The modern town of Polis Chrysochous in northwestern Cyprus lies above the ancient city of Arsinoe (ca. 270 BCE to 1500s CE) and the even older city-kingdom of Marion (founded ca. 800 BCE, destroyed in 312 BCE). Excavations by a team from Princeton University from 1983 to 2007 unearthed structures ranging from the Cypro-Geometric period beginning in the 10th century BCE to the medieval period of the 16th century CE.
Fieldwork now centers on archaeological and geophysical survey, drawing on fieldwork by students in a Freshman seminar that traveled to Cyprus in the fall semesters of 2001-2013. The results of the excavations and the survey are being published in print, through public museum exhibitions, and online, particularly through 3D visualizations. This site serves as an introduction to the project and a primary portal through which scholars and the public may access this online content. It is a working site, so new content will be added over time. Additional public web content can be found on team member William Caraher's blog. Team members also collaborate on publications through an online resource.
Objects from the excavations are on permanent display in the Local Museum of Marion and Arsinoe in the town of Polis. A temporary exhibition was held in the Princeton University Art Museum from October 20, 2012 to January 20, 2013. That exhibition, City of Gold: Tomb and Temple in Ancient Cyprus, resulted in the first book-length publication about the team's excavations, City of Gold: The Archaeology of Polis Chrysochous, Cyprus.
This exhibition also led to the development of a project to model in 3D buildings from the excavations: Modeling the Past: Digital Technologies and Excavations in Polis, Cyprus. Modeling the Past is based on an interdisciplinary seminar taught in 2012 and 2014 and cross-listed among the Departments of Computer Science and Art and Archaeology and the Program in Hellenic Studies. Students explored original excavation records and created virtual reconstructions of buildings from five sites in the town of Polis. The aims of the seminar included how to understand and depict phasing and uncertainty.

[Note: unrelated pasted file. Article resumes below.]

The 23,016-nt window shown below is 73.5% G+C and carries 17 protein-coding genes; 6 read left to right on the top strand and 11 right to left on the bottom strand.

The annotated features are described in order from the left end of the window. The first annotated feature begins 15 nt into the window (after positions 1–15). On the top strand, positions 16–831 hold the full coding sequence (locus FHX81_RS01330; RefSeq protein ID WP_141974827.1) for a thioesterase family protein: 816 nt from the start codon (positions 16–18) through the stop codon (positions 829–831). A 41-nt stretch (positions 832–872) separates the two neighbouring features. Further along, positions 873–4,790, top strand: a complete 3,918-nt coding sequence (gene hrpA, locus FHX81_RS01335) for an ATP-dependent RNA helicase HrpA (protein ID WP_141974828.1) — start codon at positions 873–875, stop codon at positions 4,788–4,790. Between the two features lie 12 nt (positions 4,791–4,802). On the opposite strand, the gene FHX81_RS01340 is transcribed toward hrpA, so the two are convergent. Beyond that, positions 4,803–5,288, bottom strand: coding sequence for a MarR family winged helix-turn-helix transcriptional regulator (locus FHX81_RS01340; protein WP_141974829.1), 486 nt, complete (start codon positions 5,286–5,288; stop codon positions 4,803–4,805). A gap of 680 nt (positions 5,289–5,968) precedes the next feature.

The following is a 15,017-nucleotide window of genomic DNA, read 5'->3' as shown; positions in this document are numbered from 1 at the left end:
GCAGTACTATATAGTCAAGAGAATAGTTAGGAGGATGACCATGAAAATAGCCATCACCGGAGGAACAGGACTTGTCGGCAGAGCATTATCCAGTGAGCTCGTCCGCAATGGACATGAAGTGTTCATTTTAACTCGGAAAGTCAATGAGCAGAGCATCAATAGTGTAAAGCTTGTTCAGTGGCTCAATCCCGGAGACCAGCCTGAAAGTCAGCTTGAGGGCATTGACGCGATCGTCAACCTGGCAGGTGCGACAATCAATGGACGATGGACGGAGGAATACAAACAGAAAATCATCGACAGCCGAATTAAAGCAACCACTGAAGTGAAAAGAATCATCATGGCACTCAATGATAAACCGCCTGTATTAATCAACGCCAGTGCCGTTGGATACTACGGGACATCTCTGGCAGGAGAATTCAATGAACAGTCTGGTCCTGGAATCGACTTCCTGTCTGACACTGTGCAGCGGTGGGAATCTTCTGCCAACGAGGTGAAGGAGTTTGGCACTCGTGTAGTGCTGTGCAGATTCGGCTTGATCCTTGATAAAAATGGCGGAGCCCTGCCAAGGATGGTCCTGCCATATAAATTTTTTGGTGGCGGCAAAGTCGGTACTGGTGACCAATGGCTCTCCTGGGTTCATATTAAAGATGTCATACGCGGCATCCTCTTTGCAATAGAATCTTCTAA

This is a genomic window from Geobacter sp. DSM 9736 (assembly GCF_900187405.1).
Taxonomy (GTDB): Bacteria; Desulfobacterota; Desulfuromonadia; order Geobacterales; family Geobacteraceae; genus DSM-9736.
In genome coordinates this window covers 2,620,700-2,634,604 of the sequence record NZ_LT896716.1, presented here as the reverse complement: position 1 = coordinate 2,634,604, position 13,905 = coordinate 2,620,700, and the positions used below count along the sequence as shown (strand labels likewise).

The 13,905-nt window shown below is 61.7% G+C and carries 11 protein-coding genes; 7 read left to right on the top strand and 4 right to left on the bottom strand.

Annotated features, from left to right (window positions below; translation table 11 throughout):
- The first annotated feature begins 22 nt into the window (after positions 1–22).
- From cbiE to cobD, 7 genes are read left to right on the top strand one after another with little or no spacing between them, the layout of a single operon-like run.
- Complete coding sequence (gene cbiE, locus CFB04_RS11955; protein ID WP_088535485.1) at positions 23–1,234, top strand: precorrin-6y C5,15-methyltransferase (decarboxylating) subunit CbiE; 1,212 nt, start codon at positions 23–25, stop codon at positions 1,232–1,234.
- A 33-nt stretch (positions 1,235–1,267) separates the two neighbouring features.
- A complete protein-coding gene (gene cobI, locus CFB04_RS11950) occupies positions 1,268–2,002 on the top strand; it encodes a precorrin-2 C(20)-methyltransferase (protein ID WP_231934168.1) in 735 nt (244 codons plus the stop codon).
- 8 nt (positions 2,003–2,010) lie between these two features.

In 2012 students created 3D models of four principal buildings featured in the City of Gold exhibition. A video based on those models includes two buildings from Marion and two from Arsinoe: a Cypro-Archaic period (ca. 700/650-475 BCE) sanctuary in Princeton grid Area B.D7, a Cypro-Classical period (ca. 475-312 BCE) temple in Area A.H9, a Hellenistic period (ca. 270-58 BCE) porticoed military building in Area E.G0, and a Late Antique (ca. 7th c. CE) basilica in Area E.F2.
In 2014 three interactive websites were created for buildings from the ancient city of Marion, each emphasizing a different approach to user interaction. These approaches range from moving through buildings and exploring objects in the sanctuary in Area B.D7, to building your own model of a "palace" in Area B.F8/9, to manipulating objects and watching video content for the temple in Area A.H9.
Please note: These interactive websites do not require users to download special software, but users must use WebGL-enabled browsers for the sites to work properly. Google Chrome (version 9.x and above) and Mozilla Firefox both support WebGL natively. The sites use X3DOM, an open source framework for integrating 3D content into HTML5 web pages. If you are using Safari (version 5.1 and above on OS X 10.6 above), you must enable it through the Developer menu ("Preferences" > "Advanced" > "Show the Developer menu in menu bar"). For use with Internet Explorer, you will need to download either the InstantReality plugin or Adobe Flash 11.
Modeling the Past: Reconstructing the Buildings of Marion and Arsinoe
This interactive website examines the phases of an Iron Age (10th to 5th BCE) sanctuary using models created in 2012 and 2014.
This interactive website examines possible reconstructions of a Cypro-Archaic (mainly 6th century BCE) "palace" using models created in 2014.
This interactive website examines the history of a Cypro-Archaic and Cypro-Classical (6th to 4th century BCE) temple using models created in 2012 and 2014.